Since it was signed into law in 1990, the Americans with Disabilities Act (ADA) has prohibited discrimination in employment against qualified individuals with disabilities. But to create a truly inclusive, welcoming workplace, you’ll want to go well beyond these basic requirements.
The extra steps you take don’t have to be costly. In fact, they will save you time and money in the way of a cohesive culture; happy, productive team members; and increased employee retention. With the renewed focus on workplace diversity, equity, and inclusion (DEI), now is the perfect time to re-examine your organization’s accessibility efforts. To gain some valuable insights, we spoke with Vonda Peterson, Workplace Strategist and Accessibility Expert. For decades, Ms. Peterson has championed the rights of disabled workers and provided guidance to employers seeking to best accommodate their needs.
Ms. Peterson offers these eight practical suggestions to help businesses of all types and sizes create environments that work for everyone.
1. Consider adaptive solutions.
“Many employers think accommodations are going to cost a fortune but in reality, they can often be satisfied through easy, less expensive means,” says Ms. Peterson. “For example, the most common workplace requests pertain to office furniture, particularly ergonomic desks, chairs, and keyboards. A top-of-the-line line standing desk may be cost prohibitive but a hand-crank model or a pop-up version can get the job done for a fraction of the cost.” A taller employee may request a larger desk. Instead of forking out money for a custom model, raising the existing desk with securely-anchored wooden blocks can be a viable alternative. Out-of-the-box thinking coupled with a little research can help you discover savvy solutions that will assist your employees without blowing your budget.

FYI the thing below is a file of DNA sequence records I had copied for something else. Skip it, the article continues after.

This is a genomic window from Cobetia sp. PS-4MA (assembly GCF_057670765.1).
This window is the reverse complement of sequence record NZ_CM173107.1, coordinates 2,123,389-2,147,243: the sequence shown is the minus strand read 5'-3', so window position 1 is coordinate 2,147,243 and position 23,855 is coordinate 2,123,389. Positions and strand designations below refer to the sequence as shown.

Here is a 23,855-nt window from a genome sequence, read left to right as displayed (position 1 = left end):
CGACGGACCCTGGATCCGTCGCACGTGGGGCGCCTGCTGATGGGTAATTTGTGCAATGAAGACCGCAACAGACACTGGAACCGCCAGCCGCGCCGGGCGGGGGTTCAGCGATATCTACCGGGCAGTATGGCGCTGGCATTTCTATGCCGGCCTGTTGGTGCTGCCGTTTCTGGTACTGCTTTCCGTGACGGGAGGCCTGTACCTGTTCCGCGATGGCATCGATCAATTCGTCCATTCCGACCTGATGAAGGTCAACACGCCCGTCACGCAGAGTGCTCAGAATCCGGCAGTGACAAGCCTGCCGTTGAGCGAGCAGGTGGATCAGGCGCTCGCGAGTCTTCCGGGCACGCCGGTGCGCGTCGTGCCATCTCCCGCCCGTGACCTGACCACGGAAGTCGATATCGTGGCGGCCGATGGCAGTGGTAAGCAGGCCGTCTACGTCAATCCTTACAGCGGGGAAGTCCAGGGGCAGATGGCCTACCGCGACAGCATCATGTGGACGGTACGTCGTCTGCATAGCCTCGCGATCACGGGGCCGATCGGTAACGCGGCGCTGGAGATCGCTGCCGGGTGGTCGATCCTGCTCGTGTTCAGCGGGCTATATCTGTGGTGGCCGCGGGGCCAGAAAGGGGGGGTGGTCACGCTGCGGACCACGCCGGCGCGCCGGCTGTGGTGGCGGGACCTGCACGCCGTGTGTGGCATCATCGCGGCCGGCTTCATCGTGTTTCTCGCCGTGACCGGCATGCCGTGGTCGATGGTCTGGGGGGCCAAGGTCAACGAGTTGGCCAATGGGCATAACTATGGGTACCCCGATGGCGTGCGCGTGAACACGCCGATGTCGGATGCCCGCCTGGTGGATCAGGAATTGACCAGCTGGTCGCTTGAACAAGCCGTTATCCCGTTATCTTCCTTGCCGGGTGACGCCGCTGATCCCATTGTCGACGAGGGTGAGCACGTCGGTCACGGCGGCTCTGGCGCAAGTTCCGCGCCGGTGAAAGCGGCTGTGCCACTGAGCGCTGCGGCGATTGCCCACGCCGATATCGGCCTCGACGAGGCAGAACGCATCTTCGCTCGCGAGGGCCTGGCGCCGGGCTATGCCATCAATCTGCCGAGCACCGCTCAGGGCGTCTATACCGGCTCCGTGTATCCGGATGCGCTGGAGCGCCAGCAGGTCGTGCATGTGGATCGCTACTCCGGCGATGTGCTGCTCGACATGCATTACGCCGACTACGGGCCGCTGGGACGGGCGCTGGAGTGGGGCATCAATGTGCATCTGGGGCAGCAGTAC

2. Think ahead.
Because most workplace accommodation requests involve furnishings, choosing the right pieces when initially equipping the space can save you time and frustration. Buying everyone in the office the same ergonomic desk chair, for instance, may cost more initially but it will help you steer clear of employee jealousy over ‘who gets what’ while also creating an accommodating environment for all workers.
3. Remember that not all disabilities are apparent.
Disabilities can take many forms and impairment is not always obvious. It is critically important to keep an open mind and never challenge or question the worker’s integrity. For instance, an employee may request accommodation to be seated near a window. Before you decide that it’s silly or unreasonable, consider that they may suffer from depression, Seasonal Affective Disorder (SAD), or any number of other ailments that require exposure to sunlight.
4. Create and follow a formal process for all accommodation requests.
Employee requests for reasonable accommodation should always be taken seriously and may be time-sensitive in nature. Having a formal process in place streamlines the process and removes any ambiguity. The HR department should be the go-to in this situation, leading the charge towards resolution and documenting all aspects of the request and follow up so that there is no question regarding the ultimate outcome.
5. HR can be your saving grace.